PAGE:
Exactly! Just feels like such a waste 😔

  4. August 21, 2017 at 11:02 am

    Absolutely, love and respect your family. However, do what you love and love what you do. The videos in your post are very powerful and thought provoking. Thank you!

    • TishaKimiira
      August 21, 2017 at 11:03 am

      Thank you so much for reading! Glad you enjoyed it 💙

  5. August 21, 2017 at 12:41 pm

    Omg! I was literally thinking about this topic last week! I began to consider dating an Asian but I thought his parents wouldn’t accept me because of my lack of “proper job”ness. This totally gave me clarity!

    • TishaKimiira
      August 21, 2017 at 12:43 pm

      Definitely shouldn’t stand in your way! So happy it was helpful! Thank you for reading 💙

  6. August 21, 2017 at 1:38 pm

    Doctor, lawyer or engineer… the three top jobs of African parents! I think I started understanding my parent’s point of view of “a proper job” when I became a parent myself. These listed jobs just ensure that your kids will not starve and will have many many options in the future, if they realize that’s not their calling.

    • TishaKimiira
      August 21, 2017 at 4:27 pm

      I agree, but it’s definitely not something that should be forced, just kindly suggested with a list of pros and cons lol. Thank you for reading!💙

  7. August 22, 2017 at 5:09 pm

    It appears that your elders HAVE answered your question. They just didn’t say it the way you want to hear it. LOL! They like the traditional career paths because, for them, it equals “Job security and financial stability” as you wrote. Being a doctor, lawyer, etc…these are things they know about and understand.

    The reality is that life as a comedian, dancer or singer is very, very tough. Financially speaking, there are lots of peaks, valleys and ramen noodles in between. A person might even be forced to take a job practicing his talent in a “questionable” place just to keep food on the table. As someone who has worked in the entertainment world, this is very real. In the long run, parents wish to protect their children from such things.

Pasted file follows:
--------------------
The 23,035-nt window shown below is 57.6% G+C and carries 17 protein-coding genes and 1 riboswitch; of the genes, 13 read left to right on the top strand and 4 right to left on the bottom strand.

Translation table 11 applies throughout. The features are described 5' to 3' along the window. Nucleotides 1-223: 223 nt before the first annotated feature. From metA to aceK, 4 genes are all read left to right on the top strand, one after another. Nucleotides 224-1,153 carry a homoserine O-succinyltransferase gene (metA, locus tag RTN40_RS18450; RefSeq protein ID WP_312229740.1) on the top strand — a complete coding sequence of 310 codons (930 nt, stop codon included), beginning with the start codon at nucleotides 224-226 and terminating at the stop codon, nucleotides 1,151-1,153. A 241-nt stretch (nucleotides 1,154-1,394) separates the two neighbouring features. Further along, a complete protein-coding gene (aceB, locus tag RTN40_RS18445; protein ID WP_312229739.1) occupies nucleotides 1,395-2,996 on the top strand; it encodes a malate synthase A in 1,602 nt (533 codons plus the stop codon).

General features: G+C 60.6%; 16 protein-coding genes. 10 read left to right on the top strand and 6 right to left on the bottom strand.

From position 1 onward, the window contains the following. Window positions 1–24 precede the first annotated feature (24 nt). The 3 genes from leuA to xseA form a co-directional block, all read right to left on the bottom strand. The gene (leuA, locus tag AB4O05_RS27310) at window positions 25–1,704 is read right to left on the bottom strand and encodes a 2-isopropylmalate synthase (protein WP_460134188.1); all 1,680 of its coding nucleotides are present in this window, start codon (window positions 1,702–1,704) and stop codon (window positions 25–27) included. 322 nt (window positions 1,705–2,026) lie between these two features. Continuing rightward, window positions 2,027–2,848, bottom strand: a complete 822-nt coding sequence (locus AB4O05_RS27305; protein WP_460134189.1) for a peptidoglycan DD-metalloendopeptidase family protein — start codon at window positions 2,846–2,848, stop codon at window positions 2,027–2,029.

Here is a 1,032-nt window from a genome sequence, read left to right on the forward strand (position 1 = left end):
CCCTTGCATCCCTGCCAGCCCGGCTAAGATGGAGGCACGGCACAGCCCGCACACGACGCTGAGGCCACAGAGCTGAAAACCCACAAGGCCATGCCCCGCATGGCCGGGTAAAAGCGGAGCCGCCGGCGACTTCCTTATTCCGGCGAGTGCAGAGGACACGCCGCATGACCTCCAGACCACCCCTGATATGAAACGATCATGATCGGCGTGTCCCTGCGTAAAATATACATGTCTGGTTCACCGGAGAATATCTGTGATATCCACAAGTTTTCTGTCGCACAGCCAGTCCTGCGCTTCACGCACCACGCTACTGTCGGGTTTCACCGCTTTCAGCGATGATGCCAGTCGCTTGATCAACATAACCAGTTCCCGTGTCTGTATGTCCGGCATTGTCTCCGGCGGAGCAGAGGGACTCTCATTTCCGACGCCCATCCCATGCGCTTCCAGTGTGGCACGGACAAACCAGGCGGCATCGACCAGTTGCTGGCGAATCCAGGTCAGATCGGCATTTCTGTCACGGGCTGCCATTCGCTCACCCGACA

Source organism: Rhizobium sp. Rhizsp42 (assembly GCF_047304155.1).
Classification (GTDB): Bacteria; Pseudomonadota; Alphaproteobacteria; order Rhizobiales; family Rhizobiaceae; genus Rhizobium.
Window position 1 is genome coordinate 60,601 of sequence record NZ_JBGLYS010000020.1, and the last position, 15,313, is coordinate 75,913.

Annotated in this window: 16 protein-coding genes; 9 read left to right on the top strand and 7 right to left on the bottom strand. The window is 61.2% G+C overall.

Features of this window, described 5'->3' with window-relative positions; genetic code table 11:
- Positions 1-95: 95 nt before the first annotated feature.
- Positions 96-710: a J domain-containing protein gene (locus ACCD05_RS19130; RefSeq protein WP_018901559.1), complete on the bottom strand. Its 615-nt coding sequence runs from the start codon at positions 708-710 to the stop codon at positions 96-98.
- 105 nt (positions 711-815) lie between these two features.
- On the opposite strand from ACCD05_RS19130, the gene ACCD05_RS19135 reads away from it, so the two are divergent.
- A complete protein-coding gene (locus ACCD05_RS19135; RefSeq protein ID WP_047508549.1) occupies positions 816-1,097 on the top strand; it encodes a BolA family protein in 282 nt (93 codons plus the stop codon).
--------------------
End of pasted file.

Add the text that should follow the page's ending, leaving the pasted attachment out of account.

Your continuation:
They also don’t want to keep having to financially support an adult. That’s probably the biggest factor. The key is explaining these “new age” professions to them (blogging, fashion design, modeling, etc), and making sure you have some kind of a plan AND a job to help finance your dream. LOL!

    • TishaKimiira
      August 22, 2017 at 6:02 pm

      Haha I guess you’re right, it’s not the answer I wanted 😂 I agree, having a plan and a stable job on the side is key to convincing then that everything is okay! Thank you for reading, and your comment! Always great to hear from someone who has experienced the struggles!💙

  8. August 22, 2017 at 6:37 pm

    Coming from a traditional African home, you are speaking the truth in everything you state! I can’t blame them because they have struggled so much and want to see the fruit of their labor through children. I will however vouch, that doing what feeds your soul even as a side hustle is very important.

    xx,
    Aïchatou Bella

    http://www.stilettosandstandards.com

    • TishaKimiira
      August 22, 2017 at 6:41 pm

      Glad you can relate and agree! Feeding your soul is above all else! Thank you for reading 💙

  9. August 22, 2017 at 10:53 pm

    It’s hard for some to accept non-traditional careers. Success is only measured by being a doctor, lawyer or corporate professional. There’s so much out there that leads to success.

    • TishaKimiira
      August 23, 2017 at 8:08 am

      Sooo much more! But I think times are definitely changing in terms of perception of what a ‘proper job is’. Thank you for reading 💙

  10. Jo
    August 23, 2017 at 1:55 am

    Interesting. I do believe in doing what you want, but on the flip side if it’s not working, have a plan b, c, d etc…My mother loves that skit of the Nigerian woman.

    • TishaKimiira
      August 23, 2017 at 8:09 am

      Agreed, having a skill that leads to a stable back up plan should be encouraged rather than these traditional professions being enforced. Haha it’s hilarious! Thank you for reading 💙

  11. Tiffany
    August 23, 2017 at 8:44 pm

    I believe that one of life’s biggest regrets would be to not follow your dreams or take the path you truly wanted. It’s so true that you have to follow your own instincts. Great post!

    • TishaKimiira
      August 23, 2017 at 9:27 pm

      Glad you enjoyed it! Thank you so much for reading 💙

  12. August 27, 2017 at 9:20 pm

    And what many of our parents fail to realize is that many if the “traditional” careers in this day and age are quickly losing that job security they once had. Many have had to let go of their desire to only see themselves doing one thing just to stay afloat.

    • TishaKimiira
      August 27, 2017 at 9:22 pm

      THIS 👏🏽👏🏽👏🏽👏🏽Lawyers and even doctors aren’t the stable professions they once were (depending on where in the world you are of course). There are endless opportunities to explore, we shouldn’t grow up with limits. Thank you for reading as always 💙